Children are our future! Guyer began with a familiar quote, but for many who have worked in children’s health for a long time, he said, this statement is at best, an overused cliché, and at worst, disingenuous. In fact, the level of actual government investment in young children in the United States has declined, and projections through the year 2017 based on current federal outlays predict a further decline of between 14 and 29 percent in investment in children’s programs, the largest of which are the educational programs (Steuerle et al., 2007). The IOM report, From Neurons to Neighborhoods, emphasized the importance of infant brain development for future development and learning (IOM, 2000). Guyer and colleagues are working to build a parallel argument for the importance of investing in early childhood health, emphasizing the need to integrate a health focus into early childhood development and education.
Child health is more than simply the absence of disease and involves more than just providing access to medical care. Health is integrally linked to development and learning, and what happens in early life has implications across the life span. In addition, child health goes beyond the behavioral health of individual children. Child health is shaped by multiple determinants including social, environmental, economic, and genetic influences. Investing in early childhood health and development is a community responsibility and a communal investment.
To help build this argument, Guyer and colleagues conducted a systematic literature review of both the short- and long-term effects of interventions in children from birth to 5 years of age, including the prenatal period and the period leading up to the pregnancy. Four areas of preschool child health were selected for study, including tobacco exposure, obesity, unintentional injury, and mental health, in part because they were highlighted in the Healthy People 2010 and 2000 reports. The primary objective of the review, which covers literature from 1996 to 2007, is to assess both health and cost consequences in the four focus areas across the entire life span. The group focused particularly on economic studies that reported on either cost implications or cost-benefits of interventions. While the team sought randomized clinical trials first, in many cases they have not been done, and well-designed studies, using other kinds of evaluation designs that estimate economic costs, were therefore also assessed.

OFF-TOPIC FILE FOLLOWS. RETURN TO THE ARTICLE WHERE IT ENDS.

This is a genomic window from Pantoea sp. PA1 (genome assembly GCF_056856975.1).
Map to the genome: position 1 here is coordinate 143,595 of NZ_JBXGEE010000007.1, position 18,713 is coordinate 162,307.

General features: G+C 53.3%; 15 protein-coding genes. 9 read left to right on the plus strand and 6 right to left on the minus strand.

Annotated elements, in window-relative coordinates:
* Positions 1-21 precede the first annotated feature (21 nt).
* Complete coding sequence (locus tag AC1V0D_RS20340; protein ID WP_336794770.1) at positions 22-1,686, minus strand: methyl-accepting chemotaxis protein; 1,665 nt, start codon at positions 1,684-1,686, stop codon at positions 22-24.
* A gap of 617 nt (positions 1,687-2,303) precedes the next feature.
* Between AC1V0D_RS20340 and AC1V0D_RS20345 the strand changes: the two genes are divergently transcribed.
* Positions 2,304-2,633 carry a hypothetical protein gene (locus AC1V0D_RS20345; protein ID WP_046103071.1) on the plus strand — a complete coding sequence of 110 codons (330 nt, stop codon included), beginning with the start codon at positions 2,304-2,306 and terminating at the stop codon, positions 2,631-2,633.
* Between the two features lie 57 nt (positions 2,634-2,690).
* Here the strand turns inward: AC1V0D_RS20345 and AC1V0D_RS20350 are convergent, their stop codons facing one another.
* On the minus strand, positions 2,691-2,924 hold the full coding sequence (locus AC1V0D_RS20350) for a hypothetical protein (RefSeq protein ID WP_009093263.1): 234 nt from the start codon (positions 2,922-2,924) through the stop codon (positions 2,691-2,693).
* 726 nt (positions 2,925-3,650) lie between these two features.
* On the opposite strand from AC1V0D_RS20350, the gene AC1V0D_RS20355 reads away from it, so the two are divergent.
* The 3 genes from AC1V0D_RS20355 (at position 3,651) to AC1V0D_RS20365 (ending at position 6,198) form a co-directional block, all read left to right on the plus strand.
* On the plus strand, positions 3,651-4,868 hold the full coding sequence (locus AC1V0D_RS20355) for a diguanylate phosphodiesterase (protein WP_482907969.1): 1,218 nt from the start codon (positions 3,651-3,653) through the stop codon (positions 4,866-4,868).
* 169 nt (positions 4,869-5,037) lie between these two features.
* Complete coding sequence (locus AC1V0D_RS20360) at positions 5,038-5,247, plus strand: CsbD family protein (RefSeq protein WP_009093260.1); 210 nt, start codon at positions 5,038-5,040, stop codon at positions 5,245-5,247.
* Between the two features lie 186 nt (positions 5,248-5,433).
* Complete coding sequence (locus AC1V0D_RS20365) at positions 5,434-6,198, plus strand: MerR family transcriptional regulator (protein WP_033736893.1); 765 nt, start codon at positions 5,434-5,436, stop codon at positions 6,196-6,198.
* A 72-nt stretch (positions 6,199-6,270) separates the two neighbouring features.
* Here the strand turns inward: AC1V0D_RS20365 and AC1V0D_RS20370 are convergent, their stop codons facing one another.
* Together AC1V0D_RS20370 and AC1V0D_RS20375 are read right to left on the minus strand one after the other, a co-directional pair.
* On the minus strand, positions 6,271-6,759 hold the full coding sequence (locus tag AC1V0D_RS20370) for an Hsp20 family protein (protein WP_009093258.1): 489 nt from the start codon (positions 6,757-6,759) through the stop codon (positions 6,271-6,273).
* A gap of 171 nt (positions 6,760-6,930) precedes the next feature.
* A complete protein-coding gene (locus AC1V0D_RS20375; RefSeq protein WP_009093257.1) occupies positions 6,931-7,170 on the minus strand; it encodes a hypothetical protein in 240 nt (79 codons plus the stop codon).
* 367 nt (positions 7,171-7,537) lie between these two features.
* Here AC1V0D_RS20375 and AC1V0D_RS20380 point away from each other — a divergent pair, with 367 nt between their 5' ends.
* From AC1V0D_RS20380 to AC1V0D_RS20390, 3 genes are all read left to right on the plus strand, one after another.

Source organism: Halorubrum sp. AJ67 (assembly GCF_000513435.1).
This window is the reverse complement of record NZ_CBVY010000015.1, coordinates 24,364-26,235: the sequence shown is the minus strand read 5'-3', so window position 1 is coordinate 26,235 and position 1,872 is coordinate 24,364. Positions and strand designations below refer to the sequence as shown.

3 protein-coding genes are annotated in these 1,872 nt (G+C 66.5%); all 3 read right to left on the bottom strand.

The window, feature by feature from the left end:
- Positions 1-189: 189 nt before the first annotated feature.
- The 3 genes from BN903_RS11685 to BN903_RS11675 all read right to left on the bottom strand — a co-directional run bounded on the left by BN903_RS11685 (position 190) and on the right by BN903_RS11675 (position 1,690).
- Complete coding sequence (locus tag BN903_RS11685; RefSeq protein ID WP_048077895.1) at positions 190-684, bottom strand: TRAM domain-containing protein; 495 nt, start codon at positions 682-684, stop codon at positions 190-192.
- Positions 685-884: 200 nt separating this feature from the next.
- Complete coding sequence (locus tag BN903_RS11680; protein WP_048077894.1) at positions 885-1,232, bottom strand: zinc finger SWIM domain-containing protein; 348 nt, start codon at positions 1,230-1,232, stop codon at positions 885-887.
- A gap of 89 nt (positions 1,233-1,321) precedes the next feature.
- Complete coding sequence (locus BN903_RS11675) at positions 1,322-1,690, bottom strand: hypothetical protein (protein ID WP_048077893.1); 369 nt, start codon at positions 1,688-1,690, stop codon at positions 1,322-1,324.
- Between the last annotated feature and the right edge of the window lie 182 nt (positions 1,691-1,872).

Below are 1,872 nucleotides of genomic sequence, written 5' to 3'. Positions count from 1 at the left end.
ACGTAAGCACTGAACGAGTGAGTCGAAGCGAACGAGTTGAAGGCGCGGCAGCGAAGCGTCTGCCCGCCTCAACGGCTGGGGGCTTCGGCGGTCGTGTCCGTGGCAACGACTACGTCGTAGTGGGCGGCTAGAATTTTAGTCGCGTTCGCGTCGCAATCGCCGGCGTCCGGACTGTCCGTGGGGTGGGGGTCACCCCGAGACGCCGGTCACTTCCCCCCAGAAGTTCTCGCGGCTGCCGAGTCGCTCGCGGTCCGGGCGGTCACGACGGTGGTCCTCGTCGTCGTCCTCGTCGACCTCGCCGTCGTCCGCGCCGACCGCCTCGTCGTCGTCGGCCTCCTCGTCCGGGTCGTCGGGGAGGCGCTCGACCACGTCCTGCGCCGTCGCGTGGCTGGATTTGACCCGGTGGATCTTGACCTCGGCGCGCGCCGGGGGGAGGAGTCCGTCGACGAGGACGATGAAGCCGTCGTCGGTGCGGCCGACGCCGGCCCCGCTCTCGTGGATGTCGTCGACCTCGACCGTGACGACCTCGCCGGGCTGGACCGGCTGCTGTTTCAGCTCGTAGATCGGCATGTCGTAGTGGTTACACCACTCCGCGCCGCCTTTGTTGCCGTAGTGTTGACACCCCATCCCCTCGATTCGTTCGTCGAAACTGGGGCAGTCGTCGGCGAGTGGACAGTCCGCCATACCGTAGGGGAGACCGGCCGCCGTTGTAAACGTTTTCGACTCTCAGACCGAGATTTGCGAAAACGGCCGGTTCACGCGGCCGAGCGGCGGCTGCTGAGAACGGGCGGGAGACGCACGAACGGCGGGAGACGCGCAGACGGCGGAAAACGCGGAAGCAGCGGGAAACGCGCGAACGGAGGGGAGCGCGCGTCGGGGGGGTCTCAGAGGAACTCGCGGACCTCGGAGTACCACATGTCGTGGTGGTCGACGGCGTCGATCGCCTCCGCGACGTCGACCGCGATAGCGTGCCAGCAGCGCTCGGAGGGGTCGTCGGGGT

Data from the literature review were adapted to a framework that pro-